The 190 crew members grew so close they had reunions for many years. Simpson's small-world story involves one of his officers, Lt. Leonard Elgin. “I ran into him one day in 1950 on a street in Pittsburgh,” he said.
The final reunion took place in 2009; Simpson and one other shipmate attended.
Many stops at Pearl Harbor
Simpson still recalls how he felt when he heard about the attack on Pearl Harbor. “I was driving to work in a snow storm, and the news gave me cold chills,” he said. Little did he know that he would see Pearl Harbor several times within the next few years.
Simpson completed his basic training in Norfolk, Va., in 1942. He says he mostly remembers endless guard duty spent out in the cold.
He and his crew shipped out with no idea where they were headed and ended up in Pearl Harbor the first week of December in 1943, two years after the attack. “You could still see some of the damage, and the base was still on a 6 p.m. curfew,” he said.
Pearl Harbor would become the ship's base; the Sederstrom returned to Pearl four times during its two years of duty in the Pacific. The ship had a strong tie to the base: it was named for a sailor who died in the Dec. 7, 1941 attack.
Simpson said he had mixed emotions about returning to Pearl Harbor after the war. It took a long time, but he traveled there with his wife in 1985.
The war comes to an end
Near the end of the war in 1945, Simpson said he had a feeling they were preparing for an invasion of Japan. “If that had happened, I probably wouldn't be here today,” he said. “They wouldn't have given up.”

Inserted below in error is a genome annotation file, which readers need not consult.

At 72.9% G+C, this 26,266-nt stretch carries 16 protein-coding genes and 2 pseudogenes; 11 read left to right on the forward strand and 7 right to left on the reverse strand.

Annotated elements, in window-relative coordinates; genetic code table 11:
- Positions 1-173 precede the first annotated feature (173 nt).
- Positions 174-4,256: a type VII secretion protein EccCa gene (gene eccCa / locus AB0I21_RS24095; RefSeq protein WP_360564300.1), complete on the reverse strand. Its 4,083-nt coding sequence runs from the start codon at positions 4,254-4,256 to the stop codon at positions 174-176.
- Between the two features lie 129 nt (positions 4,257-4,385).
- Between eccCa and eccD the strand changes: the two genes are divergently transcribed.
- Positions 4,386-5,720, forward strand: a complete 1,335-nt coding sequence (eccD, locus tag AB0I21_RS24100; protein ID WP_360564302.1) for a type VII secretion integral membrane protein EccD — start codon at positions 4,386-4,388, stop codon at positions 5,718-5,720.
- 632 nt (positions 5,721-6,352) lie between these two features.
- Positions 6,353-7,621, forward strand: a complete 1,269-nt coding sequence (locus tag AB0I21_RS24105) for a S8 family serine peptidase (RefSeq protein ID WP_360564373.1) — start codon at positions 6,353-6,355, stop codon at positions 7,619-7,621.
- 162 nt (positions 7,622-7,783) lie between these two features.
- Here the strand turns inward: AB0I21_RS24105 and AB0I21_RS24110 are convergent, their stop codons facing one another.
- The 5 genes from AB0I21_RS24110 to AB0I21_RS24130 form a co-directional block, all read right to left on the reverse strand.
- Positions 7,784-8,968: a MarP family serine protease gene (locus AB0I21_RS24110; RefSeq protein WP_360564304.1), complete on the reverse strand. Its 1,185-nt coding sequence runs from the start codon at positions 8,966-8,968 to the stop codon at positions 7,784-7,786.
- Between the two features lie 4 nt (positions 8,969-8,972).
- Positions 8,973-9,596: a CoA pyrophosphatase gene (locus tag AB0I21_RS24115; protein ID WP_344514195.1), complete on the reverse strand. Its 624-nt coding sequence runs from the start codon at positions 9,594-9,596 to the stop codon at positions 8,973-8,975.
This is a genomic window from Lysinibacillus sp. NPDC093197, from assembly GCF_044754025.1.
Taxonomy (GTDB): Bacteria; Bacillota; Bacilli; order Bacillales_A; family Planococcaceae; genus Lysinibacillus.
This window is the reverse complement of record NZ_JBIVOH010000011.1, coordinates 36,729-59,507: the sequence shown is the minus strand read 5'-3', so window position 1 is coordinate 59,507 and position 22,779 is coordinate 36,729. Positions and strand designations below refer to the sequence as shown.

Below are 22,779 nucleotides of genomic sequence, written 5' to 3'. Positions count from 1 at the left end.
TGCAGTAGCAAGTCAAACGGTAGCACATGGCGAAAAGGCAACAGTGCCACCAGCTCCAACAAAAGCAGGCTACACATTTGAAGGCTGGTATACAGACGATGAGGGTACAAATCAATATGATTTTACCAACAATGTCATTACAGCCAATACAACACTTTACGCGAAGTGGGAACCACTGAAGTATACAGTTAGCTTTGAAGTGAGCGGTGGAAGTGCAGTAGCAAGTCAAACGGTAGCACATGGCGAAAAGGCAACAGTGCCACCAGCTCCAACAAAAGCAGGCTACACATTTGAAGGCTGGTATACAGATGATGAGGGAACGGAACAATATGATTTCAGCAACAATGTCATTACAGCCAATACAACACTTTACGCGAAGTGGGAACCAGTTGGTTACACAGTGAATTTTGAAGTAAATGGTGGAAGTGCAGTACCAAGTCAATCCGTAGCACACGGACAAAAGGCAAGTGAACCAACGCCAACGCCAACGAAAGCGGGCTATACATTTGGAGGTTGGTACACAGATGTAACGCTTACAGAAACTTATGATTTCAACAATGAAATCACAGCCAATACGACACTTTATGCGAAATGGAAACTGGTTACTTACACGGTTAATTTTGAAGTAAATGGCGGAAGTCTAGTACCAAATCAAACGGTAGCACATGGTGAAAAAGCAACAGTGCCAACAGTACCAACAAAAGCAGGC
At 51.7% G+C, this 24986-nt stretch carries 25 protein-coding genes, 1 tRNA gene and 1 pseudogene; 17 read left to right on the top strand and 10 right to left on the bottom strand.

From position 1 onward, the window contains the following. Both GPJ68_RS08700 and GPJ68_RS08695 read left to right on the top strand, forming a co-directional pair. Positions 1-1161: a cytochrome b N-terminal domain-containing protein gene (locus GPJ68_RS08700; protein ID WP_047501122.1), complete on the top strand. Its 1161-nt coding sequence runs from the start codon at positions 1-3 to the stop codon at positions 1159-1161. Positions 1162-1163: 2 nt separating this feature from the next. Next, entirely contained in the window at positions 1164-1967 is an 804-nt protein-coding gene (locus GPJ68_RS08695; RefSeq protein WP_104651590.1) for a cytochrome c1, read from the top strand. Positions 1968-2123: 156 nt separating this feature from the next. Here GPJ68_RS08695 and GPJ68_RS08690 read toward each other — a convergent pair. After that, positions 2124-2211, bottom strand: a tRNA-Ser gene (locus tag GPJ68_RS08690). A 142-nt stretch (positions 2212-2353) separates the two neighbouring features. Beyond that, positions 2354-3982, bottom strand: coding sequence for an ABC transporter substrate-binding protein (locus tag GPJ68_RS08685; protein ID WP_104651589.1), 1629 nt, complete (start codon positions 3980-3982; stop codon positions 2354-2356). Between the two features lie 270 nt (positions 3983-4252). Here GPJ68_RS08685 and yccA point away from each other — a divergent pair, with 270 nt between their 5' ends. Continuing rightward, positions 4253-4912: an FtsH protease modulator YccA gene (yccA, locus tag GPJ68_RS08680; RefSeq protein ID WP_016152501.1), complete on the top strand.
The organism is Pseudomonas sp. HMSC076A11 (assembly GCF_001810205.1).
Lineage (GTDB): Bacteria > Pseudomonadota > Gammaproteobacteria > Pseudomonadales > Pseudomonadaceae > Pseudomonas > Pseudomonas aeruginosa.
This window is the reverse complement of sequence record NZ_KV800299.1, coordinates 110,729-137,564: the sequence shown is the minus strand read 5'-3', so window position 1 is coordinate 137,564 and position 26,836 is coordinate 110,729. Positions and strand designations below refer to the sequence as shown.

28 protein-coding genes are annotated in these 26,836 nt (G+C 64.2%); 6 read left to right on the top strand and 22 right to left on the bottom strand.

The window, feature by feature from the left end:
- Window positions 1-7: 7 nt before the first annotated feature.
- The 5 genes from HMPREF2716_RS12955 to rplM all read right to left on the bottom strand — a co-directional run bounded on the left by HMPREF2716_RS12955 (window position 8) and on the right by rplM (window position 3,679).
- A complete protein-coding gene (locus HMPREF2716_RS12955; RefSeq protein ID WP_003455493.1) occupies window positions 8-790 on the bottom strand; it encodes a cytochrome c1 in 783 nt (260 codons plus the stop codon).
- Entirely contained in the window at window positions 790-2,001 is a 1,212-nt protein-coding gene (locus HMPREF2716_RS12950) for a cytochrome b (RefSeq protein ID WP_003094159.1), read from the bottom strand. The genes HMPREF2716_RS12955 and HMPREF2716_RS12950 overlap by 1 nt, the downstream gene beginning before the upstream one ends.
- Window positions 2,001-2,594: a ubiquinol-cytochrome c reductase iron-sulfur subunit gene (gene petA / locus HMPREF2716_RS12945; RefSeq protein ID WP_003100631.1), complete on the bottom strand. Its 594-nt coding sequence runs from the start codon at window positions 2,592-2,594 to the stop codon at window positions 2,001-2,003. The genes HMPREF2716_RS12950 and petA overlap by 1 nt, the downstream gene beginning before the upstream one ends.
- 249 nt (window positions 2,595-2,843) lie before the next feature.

Dropping atomic bombs over Hiroshima and Nagasaki was horrific, he said. It was also a relief, he added, because he knew that would mean an end to the war.
After the war, Simpson returned to the United States, eventually ending up in Newport, R.I., and Portsmouth, Va., where he was honorably discharged in 1946.
Unfortunately, his ship had a short lifespan. Simpson said repeated depth charge explosions had damaged the hull, and the Sederstrom was decommissioned and sold for scrap in 1947.
Vet has lived an active life
After the war, Simpson returned to his job as a telephone repairman specializing in security systems. He retired from Bell Atlantic after 43 years.
Retirement didn't slow him down. Simpson has participated in a variety of veterans and civic activities over the years. He even appeared as an extra in the movie “Runaway Bride” in his adopted hometown of Berlin, Md., where he lived from 1973 to 2005. He still has the stub from his $76 paycheck.
He also has been active in the American Legion, Lions Club, Boy Scouts and Telecom Pioneers, among other organizations. But he has always taken extra time to pay tribute to veterans and honor his country.
He and his wife have four sons, eight grandchildren and four great-grandchildren with a fifth due to be born in February. The couple lived in Millsboro before moving to the Manor House in 2011.
At the end of the war, 16 million veterans – called the Greatest Generation – returned home to family and friends. Today, 1 million World War II veterans are still alive. As Veterans Day 2014 approaches, William Simpson is proud to be among that number to assure that what he and his shipmates accomplished is not forgotten.